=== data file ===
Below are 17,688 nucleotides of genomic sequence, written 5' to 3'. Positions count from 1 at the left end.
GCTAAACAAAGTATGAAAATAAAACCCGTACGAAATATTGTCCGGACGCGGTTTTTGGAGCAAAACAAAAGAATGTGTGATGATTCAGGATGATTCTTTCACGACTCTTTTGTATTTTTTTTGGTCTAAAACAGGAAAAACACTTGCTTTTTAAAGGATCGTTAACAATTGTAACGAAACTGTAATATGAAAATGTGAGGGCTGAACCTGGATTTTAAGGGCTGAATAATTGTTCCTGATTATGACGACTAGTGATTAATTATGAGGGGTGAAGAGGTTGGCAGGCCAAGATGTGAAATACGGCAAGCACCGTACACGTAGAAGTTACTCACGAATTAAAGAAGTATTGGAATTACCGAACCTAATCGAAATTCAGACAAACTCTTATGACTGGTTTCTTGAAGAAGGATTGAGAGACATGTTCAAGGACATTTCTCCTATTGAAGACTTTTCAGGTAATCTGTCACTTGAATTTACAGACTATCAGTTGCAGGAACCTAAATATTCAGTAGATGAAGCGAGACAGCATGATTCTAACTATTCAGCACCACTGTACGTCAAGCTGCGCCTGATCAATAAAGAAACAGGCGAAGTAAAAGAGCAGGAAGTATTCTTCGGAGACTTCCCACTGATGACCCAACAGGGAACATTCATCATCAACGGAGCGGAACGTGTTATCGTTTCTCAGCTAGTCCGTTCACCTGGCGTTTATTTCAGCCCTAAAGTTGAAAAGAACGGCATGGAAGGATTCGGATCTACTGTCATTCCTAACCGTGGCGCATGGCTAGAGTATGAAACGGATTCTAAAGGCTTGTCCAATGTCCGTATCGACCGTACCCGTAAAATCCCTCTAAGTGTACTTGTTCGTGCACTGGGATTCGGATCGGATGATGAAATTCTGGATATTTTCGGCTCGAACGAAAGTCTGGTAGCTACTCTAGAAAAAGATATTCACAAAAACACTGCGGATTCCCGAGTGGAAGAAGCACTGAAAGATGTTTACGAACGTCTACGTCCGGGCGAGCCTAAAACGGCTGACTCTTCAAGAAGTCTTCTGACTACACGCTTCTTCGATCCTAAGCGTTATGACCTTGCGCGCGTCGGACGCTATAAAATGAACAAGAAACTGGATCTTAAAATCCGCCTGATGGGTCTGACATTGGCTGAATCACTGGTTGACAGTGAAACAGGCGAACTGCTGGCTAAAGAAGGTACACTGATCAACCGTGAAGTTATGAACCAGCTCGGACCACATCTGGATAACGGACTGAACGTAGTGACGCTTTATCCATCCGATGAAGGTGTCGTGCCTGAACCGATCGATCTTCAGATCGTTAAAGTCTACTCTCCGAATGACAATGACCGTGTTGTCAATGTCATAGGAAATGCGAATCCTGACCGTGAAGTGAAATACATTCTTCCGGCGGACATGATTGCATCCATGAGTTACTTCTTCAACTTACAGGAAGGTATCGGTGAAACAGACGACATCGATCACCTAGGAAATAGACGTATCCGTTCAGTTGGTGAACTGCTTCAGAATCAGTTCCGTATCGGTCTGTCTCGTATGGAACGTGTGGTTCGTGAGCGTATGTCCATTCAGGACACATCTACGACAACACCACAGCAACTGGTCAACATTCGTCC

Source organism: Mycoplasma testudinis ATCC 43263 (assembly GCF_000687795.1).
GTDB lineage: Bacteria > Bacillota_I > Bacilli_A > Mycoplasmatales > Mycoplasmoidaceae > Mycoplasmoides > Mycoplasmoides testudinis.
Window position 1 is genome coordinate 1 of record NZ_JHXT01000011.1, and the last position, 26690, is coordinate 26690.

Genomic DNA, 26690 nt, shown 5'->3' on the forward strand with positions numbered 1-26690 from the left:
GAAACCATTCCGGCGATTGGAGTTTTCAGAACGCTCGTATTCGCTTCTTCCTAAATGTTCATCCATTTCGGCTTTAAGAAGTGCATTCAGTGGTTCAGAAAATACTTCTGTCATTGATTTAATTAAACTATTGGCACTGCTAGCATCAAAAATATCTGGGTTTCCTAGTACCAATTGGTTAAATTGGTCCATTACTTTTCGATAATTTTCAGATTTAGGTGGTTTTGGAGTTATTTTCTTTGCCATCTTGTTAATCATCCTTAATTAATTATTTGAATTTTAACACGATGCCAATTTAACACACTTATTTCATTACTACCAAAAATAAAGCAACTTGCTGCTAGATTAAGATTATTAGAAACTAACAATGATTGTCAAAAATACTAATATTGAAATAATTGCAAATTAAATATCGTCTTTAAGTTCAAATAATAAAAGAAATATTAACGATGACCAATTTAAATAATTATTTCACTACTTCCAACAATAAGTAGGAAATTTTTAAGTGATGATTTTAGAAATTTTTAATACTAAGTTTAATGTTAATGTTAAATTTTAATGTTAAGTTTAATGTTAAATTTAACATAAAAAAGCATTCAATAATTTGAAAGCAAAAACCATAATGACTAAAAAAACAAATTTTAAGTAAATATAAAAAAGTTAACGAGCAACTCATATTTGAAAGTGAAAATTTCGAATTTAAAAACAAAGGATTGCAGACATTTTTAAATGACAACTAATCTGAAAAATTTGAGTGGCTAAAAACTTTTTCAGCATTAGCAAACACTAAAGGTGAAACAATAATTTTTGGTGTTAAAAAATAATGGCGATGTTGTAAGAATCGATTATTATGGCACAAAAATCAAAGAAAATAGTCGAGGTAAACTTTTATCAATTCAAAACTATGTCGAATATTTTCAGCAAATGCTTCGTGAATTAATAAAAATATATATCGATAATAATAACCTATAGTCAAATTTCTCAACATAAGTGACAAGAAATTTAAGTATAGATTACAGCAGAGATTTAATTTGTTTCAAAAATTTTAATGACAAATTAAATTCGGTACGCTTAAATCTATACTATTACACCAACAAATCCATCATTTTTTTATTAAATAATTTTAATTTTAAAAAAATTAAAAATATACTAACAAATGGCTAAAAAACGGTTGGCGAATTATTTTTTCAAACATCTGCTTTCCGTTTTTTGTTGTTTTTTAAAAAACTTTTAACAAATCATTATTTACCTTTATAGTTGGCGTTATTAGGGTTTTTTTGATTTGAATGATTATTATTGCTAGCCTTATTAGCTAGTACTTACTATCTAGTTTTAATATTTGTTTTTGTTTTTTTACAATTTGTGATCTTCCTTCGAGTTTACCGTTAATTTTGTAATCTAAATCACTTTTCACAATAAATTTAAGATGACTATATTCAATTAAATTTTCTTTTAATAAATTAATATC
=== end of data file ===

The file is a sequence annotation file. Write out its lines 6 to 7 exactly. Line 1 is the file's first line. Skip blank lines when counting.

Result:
Genomic DNA, 26690 nt, shown 5'->3' on the forward strand with positions numbered 1-26690 from the left:
GAAACCATTCCGGCGATTGGAGTTTTCAGAACGCTCGTATTCGCTTCTTCCTAAATGTTCATCCATTTCGGCTTTAAGAAGTGCATTCAGTGGTTCAGAAAATACTTCTGTCATTGATTTAATTAAACTATTGGCACTGCTAGCATCAAAAATATCTGGGTTTCCTAGTACCAATTGGTTAAATTGGTCCATTACTTTTCGATAATTTTCAGATTTAGGTGGTTTTGGAGTTATTTTCTTTGCCATCTTGTTAATCATCCTTAATTAATTATTTGAATTTTAACACGATGCCAATTTAACACACTTATTTCATTACTACCAAAAATAAAGCAACTTGCTGCTAGATTAAGATTATTAGAAACTAACAATGATTGTCAAAAATACTAATATTGAAATAATTGCAAATTAAATATCGTCTTTAAGTTCAAATAATAAAAGAAATATTAACGATGACCAATTTAAATAATTATTTCACTACTTCCAACAATAAGTAGGAAATTTTTAAGTGATGATTTTAGAAATTTTTAATACTAAGTTTAATGTTAATGTTAAATTTTAATGTTAAGTTTAATGTTAAATTTAACATAAAAAAGCATTCAATAATTTGAAAGCAAAAACCATAATGACTAAAAAAACAAATTTTAAGTAAATATAAAAAAGTTAACGAGCAACTCATATTTGAAAGTGAAAATTTCGAATTTAAAAACAAAGGATTGCAGACATTTTTAAATGACAACTAATCTGAAAAATTTGAGTGGCTAAAAACTTTTTCAGCATTAGCAAACACTAAAGGTGAAACAATAATTTTTGGTGTTAAAAAATAATGGCGATGTTGTAAGAATCGATTATTATGGCACAAAAATCAAAGAAAATAGTCGAGGTAAACTTTTATCAATTCAAAACTATGTCGAATATTTTCAGCAAATGCTTCGTGAATTAATAAAAATATATATCGATAATAATAACCTATAGTCAAATTTCTCAACATAAGTGACAAGAAATTTAAGTATAGATTACAGCAGAGATTTAATTTGTTTCAAAAATTTTAATGACAAATTAAATTCGGTACGCTTAAATCTATACTATTACACCAACAAATCCATCATTTTTTTATTAAATAATTTTAATTTTAAAAAAATTAAAAATATACTAACAAATGGCTAAAAAACGGTTGGCGAATTATTTTTTCAAACATCTGCTTTCCGTTTTTTGTTGTTTTTTAAAAAACTTTTAACAAATCATTATTTACCTTTATAGTTGGCGTTATTAGGGTTTTTTTGATTTGAATGATTATTATTGCTAGCCTTATTAGCTAGTACTTACTATCTAGTTTTAATATTTGTTTTTGTTTTTTTACAATTTGTGATCTTCCTTCGAGTTTACCGTTAATTTTGTAATCTAAATCACTTTTCACAATAAATTTAAGATGACTATATTCAATTAAATTTTCTTTTAATAAATTAATATC